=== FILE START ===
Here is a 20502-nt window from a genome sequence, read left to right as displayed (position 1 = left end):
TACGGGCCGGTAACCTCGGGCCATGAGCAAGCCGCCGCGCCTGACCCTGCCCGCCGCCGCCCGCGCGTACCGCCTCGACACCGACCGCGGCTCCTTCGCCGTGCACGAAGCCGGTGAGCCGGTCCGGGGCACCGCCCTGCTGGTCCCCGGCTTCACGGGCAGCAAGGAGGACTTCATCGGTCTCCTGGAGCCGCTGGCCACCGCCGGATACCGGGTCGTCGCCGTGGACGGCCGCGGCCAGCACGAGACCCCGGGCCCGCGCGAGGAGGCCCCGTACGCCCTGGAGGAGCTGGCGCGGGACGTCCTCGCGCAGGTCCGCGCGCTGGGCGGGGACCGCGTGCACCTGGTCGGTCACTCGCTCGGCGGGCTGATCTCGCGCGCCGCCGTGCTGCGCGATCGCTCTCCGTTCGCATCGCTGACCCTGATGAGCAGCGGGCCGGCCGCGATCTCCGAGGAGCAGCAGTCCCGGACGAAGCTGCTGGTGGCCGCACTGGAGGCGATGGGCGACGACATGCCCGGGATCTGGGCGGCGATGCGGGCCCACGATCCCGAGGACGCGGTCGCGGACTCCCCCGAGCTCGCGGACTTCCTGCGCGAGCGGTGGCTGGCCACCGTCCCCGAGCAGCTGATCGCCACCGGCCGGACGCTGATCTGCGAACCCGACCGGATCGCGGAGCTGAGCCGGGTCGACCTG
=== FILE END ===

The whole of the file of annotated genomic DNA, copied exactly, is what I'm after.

Here is a 20502-nt window from a genome sequence, read left to right as displayed (position 1 = left end):
TACGGGCCGGTAACCTCGGGCCATGAGCAAGCCGCCGCGCCTGACCCTGCCCGCCGCCGCCCGCGCGTACCGCCTCGACACCGACCGCGGCTCCTTCGCCGTGCACGAAGCCGGTGAGCCGGTCCGGGGCACCGCCCTGCTGGTCCCCGGCTTCACGGGCAGCAAGGAGGACTTCATCGGTCTCCTGGAGCCGCTGGCCACCGCCGGATACCGGGTCGTCGCCGTGGACGGCCGCGGCCAGCACGAGACCCCGGGCCCGCGCGAGGAGGCCCCGTACGCCCTGGAGGAGCTGGCGCGGGACGTCCTCGCGCAGGTCCGCGCGCTGGGCGGGGACCGCGTGCACCTGGTCGGTCACTCGCTCGGCGGGCTGATCTCGCGCGCCGCCGTGCTGCGCGATCGCTCTCCGTTCGCATCGCTGACCCTGATGAGCAGCGGGCCGGCCGCGATCTCCGAGGAGCAGCAGTCCCGGACGAAGCTGCTGGTGGCCGCACTGGAGGCGATGGGCGACGACATGCCCGGGATCTGGGCGGCGATGCGGGCCCACGATCCCGAGGACGCGGTCGCGGACTCCCCCGAGCTCGCGGACTTCCTGCGCGAGCGGTGGCTGGCCACCGTCCCCGAGCAGCTGATCGCCACCGGCCGGACGCTGATCTGCGAACCCGACCGGATCGCGGAGCTGAGCCGGGTCGACCTG